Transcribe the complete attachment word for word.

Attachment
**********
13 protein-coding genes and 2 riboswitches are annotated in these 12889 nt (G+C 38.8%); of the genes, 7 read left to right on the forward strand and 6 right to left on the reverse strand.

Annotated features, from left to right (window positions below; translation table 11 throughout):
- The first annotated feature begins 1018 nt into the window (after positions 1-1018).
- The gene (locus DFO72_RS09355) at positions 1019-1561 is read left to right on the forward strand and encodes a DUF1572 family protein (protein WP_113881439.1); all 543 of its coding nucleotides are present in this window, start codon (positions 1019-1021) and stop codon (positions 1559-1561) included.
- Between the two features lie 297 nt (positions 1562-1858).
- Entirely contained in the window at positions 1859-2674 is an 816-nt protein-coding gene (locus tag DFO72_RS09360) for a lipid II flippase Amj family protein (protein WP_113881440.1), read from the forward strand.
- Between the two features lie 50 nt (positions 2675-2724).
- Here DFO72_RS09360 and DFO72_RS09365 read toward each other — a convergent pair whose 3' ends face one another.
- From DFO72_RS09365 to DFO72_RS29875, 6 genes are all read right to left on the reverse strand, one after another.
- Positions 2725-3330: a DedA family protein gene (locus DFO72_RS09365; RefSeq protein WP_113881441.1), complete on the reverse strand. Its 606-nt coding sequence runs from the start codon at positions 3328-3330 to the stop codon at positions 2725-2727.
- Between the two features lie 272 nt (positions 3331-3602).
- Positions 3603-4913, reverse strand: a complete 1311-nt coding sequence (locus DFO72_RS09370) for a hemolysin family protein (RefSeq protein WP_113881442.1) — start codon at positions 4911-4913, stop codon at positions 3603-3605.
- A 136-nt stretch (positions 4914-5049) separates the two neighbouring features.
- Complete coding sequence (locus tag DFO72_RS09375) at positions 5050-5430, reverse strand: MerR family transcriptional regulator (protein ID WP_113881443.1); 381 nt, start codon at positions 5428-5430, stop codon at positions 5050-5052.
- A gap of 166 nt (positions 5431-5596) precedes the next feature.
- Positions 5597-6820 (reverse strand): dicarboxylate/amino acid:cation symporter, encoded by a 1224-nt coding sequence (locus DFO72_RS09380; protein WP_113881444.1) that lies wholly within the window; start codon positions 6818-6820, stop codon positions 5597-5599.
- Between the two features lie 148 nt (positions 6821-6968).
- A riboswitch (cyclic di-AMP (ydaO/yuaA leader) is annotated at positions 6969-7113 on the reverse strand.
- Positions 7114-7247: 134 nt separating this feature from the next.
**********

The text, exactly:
13 protein-coding genes and 2 riboswitches are annotated in these 12889 nt (G+C 38.8%); of the genes, 7 read left to right on the forward strand and 6 right to left on the reverse strand.

Annotated features, from left to right (window positions below; translation table 11 throughout):
- The first annotated feature begins 1018 nt into the window (after positions 1-1018).
- The gene (locus DFO72_RS09355) at positions 1019-1561 is read left to right on the forward strand and encodes a DUF1572 family protein (protein WP_113881439.1); all 543 of its coding nucleotides are present in this window, start codon (positions 1019-1021) and stop codon (positions 1559-1561) included.
- Between the two features lie 297 nt (positions 1562-1858).
- Entirely contained in the window at positions 1859-2674 is an 816-nt protein-coding gene (locus tag DFO72_RS09360) for a lipid II flippase Amj family protein (protein WP_113881440.1), read from the forward strand.
- Between the two features lie 50 nt (positions 2675-2724).
- Here DFO72_RS09360 and DFO72_RS09365 read toward each other — a convergent pair whose 3' ends face one another.
- From DFO72_RS09365 to DFO72_RS29875, 6 genes are all read right to left on the reverse strand, one after another.
- Positions 2725-3330: a DedA family protein gene (locus DFO72_RS09365; RefSeq protein WP_113881441.1), complete on the reverse strand. Its 606-nt coding sequence runs from the start codon at positions 3328-3330 to the stop codon at positions 2725-2727.
- Between the two features lie 272 nt (positions 3331-3602).
- Positions 3603-4913, reverse strand: a complete 1311-nt coding sequence (locus DFO72_RS09370) for a hemolysin family protein (RefSeq protein WP_113881442.1) — start codon at positions 4911-4913, stop codon at positions 3603-3605.
- A 136-nt stretch (positions 4914-5049) separates the two neighbouring features.
- Complete coding sequence (locus tag DFO72_RS09375) at positions 5050-5430, reverse strand: MerR family transcriptional regulator (protein ID WP_113881443.1); 381 nt, start codon at positions 5428-5430, stop codon at positions 5050-5052.
- A gap of 166 nt (positions 5431-5596) precedes the next feature.
- Positions 5597-6820 (reverse strand): dicarboxylate/amino acid:cation symporter, encoded by a 1224-nt coding sequence (locus DFO72_RS09380; protein WP_113881444.1) that lies wholly within the window; start codon positions 6818-6820, stop codon positions 5597-5599.
- Between the two features lie 148 nt (positions 6821-6968).
- A riboswitch (cyclic di-AMP (ydaO/yuaA leader) is annotated at positions 6969-7113 on the reverse strand.
- Positions 7114-7247: 134 nt separating this feature from the next.